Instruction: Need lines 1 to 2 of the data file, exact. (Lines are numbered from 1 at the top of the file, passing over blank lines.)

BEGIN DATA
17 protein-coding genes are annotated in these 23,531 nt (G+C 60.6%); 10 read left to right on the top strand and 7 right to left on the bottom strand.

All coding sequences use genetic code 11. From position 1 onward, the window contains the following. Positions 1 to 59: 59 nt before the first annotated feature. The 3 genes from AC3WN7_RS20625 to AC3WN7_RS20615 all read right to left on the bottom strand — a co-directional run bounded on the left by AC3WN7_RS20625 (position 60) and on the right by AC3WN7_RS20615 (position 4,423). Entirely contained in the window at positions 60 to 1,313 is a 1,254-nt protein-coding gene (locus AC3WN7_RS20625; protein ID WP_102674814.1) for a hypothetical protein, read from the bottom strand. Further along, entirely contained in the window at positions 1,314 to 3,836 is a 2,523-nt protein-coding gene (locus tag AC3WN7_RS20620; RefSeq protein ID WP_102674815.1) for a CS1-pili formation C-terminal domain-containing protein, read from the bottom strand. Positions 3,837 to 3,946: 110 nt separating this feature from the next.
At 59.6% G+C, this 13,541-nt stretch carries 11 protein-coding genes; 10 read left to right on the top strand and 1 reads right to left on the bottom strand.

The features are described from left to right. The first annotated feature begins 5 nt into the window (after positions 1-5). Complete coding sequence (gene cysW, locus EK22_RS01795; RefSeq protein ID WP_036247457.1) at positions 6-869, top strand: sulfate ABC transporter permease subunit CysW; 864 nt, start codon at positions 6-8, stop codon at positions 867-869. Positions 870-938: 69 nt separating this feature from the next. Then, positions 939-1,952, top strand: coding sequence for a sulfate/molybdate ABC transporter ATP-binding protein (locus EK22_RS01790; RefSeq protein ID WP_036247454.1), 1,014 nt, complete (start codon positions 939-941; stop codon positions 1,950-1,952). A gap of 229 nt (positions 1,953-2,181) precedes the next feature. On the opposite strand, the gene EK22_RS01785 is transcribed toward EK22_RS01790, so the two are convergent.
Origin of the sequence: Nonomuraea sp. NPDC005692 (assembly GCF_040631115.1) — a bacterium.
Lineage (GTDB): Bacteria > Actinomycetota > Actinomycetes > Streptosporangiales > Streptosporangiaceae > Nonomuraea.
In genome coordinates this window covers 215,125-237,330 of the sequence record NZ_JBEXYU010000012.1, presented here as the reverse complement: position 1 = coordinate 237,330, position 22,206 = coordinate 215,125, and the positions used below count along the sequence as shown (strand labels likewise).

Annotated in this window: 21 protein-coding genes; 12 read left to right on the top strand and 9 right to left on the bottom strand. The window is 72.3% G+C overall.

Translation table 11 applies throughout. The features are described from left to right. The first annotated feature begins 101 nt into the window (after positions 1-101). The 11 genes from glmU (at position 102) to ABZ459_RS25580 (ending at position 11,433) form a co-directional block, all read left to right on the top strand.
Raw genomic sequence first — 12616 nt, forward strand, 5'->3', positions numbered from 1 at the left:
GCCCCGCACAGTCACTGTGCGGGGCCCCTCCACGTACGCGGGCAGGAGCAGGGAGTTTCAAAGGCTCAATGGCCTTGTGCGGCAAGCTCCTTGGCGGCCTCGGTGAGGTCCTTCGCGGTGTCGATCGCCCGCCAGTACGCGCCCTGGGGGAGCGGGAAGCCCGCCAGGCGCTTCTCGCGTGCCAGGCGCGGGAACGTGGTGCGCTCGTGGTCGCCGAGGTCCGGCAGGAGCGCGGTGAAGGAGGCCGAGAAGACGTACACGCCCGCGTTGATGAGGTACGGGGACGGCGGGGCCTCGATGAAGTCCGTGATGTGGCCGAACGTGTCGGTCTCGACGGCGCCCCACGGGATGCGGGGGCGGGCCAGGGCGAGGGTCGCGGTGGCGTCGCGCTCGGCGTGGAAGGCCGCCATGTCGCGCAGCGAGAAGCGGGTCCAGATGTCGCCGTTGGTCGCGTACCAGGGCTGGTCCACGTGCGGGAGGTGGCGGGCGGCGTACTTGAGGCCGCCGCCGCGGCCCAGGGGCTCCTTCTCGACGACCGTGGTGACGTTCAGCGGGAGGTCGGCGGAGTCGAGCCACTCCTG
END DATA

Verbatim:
17 protein-coding genes are annotated in these 23,531 nt (G+C 60.6%); 10 read left to right on the top strand and 7 right to left on the bottom strand.

All coding sequences use genetic code 11. From position 1 onward, the window contains the following. Positions 1 to 59: 59 nt before the first annotated feature. The 3 genes from AC3WN7_RS20625 to AC3WN7_RS20615 all read right to left on the bottom strand — a co-directional run bounded on the left by AC3WN7_RS20625 (position 60) and on the right by AC3WN7_RS20615 (position 4,423). Entirely contained in the window at positions 60 to 1,313 is a 1,254-nt protein-coding gene (locus AC3WN7_RS20625; protein ID WP_102674814.1) for a hypothetical protein, read from the bottom strand. Further along, entirely contained in the window at positions 1,314 to 3,836 is a 2,523-nt protein-coding gene (locus tag AC3WN7_RS20620; RefSeq protein ID WP_102674815.1) for a CS1-pili formation C-terminal domain-containing protein, read from the bottom strand. Positions 3,837 to 3,946: 110 nt separating this feature from the next.